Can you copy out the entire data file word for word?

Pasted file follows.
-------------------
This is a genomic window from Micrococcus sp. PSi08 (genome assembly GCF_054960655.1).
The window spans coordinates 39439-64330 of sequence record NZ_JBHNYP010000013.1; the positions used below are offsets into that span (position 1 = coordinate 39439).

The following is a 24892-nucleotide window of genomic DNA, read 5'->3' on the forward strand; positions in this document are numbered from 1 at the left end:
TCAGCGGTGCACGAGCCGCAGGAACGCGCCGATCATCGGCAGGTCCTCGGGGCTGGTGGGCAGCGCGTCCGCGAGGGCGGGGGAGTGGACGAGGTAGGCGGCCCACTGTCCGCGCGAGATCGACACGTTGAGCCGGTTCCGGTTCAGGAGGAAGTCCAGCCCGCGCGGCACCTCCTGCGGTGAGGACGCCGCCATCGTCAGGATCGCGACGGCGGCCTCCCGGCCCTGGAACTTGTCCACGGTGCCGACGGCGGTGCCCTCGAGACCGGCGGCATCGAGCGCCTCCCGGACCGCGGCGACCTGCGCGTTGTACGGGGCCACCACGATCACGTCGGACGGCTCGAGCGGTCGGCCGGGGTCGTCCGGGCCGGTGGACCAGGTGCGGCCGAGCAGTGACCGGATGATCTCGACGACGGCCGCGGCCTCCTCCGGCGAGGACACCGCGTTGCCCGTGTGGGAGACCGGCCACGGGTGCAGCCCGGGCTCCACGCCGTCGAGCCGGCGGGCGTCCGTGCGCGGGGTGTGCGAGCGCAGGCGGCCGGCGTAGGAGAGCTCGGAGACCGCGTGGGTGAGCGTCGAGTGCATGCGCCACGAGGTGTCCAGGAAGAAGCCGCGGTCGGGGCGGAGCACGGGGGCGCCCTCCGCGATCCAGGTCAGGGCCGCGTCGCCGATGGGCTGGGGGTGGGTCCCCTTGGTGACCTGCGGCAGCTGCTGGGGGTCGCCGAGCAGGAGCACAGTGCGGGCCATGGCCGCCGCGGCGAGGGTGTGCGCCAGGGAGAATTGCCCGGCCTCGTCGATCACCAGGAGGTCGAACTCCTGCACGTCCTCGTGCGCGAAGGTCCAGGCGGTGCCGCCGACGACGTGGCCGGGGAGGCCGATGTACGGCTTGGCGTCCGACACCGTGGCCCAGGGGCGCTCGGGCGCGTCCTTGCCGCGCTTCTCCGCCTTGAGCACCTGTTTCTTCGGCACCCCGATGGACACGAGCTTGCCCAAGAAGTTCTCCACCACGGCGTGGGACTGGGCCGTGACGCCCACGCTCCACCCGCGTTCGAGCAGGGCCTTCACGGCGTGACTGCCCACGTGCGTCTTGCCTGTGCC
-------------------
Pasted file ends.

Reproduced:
This is a genomic window from Micrococcus sp. PSi08 (genome assembly GCF_054960655.1).
The window spans coordinates 39439-64330 of sequence record NZ_JBHNYP010000013.1; the positions used below are offsets into that span (position 1 = coordinate 39439).

The following is a 24892-nucleotide window of genomic DNA, read 5'->3' on the forward strand; positions in this document are numbered from 1 at the left end:
TCAGCGGTGCACGAGCCGCAGGAACGCGCCGATCATCGGCAGGTCCTCGGGGCTGGTGGGCAGCGCGTCCGCGAGGGCGGGGGAGTGGACGAGGTAGGCGGCCCACTGTCCGCGCGAGATCGACACGTTGAGCCGGTTCCGGTTCAGGAGGAAGTCCAGCCCGCGCGGCACCTCCTGCGGTGAGGACGCCGCCATCGTCAGGATCGCGACGGCGGCCTCCCGGCCCTGGAACTTGTCCACGGTGCCGACGGCGGTGCCCTCGAGACCGGCGGCATCGAGCGCCTCCCGGACCGCGGCGACCTGCGCGTTGTACGGGGCCACCACGATCACGTCGGACGGCTCGAGCGGTCGGCCGGGGTCGTCCGGGCCGGTGGACCAGGTGCGGCCGAGCAGTGACCGGATGATCTCGACGACGGCCGCGGCCTCCTCCGGCGAGGACACCGCGTTGCCCGTGTGGGAGACCGGCCACGGGTGCAGCCCGGGCTCCACGCCGTCGAGCCGGCGGGCGTCCGTGCGCGGGGTGTGCGAGCGCAGGCGGCCGGCGTAGGAGAGCTCGGAGACCGCGTGGGTGAGCGTCGAGTGCATGCGCCACGAGGTGTCCAGGAAGAAGCCGCGGTCGGGGCGGAGCACGGGGGCGCCCTCCGCGATCCAGGTCAGGGCCGCGTCGCCGATGGGCTGGGGGTGGGTCCCCTTGGTGACCTGCGGCAGCTGCTGGGGGTCGCCGAGCAGGAGCACAGTGCGGGCCATGGCCGCCGCGGCGAGGGTGTGCGCCAGGGAGAATTGCCCGGCCTCGTCGATCACCAGGAGGTCGAACTCCTGCACGTCCTCGTGCGCGAAGGTCCAGGCGGTGCCGCCGACGACGTGGCCGGGGAGGCCGATGTACGGCTTGGCGTCCGACACCGTGGCCCAGGGGCGCTCGGGCGCGTCCTTGCCGCGCTTCTCCGCCTTGAGCACCTGTTTCTTCGGCACCCCGATGGACACGAGCTTGCCCAAGAAGTTCTCCACCACGGCGTGGGACTGGGCCGTGACGCCCACGCTCCACCCGCGTTCGAGCAGGGCCTTCACGGCGTGACTGCCCACGTGCGTCTTGCCTGTGCC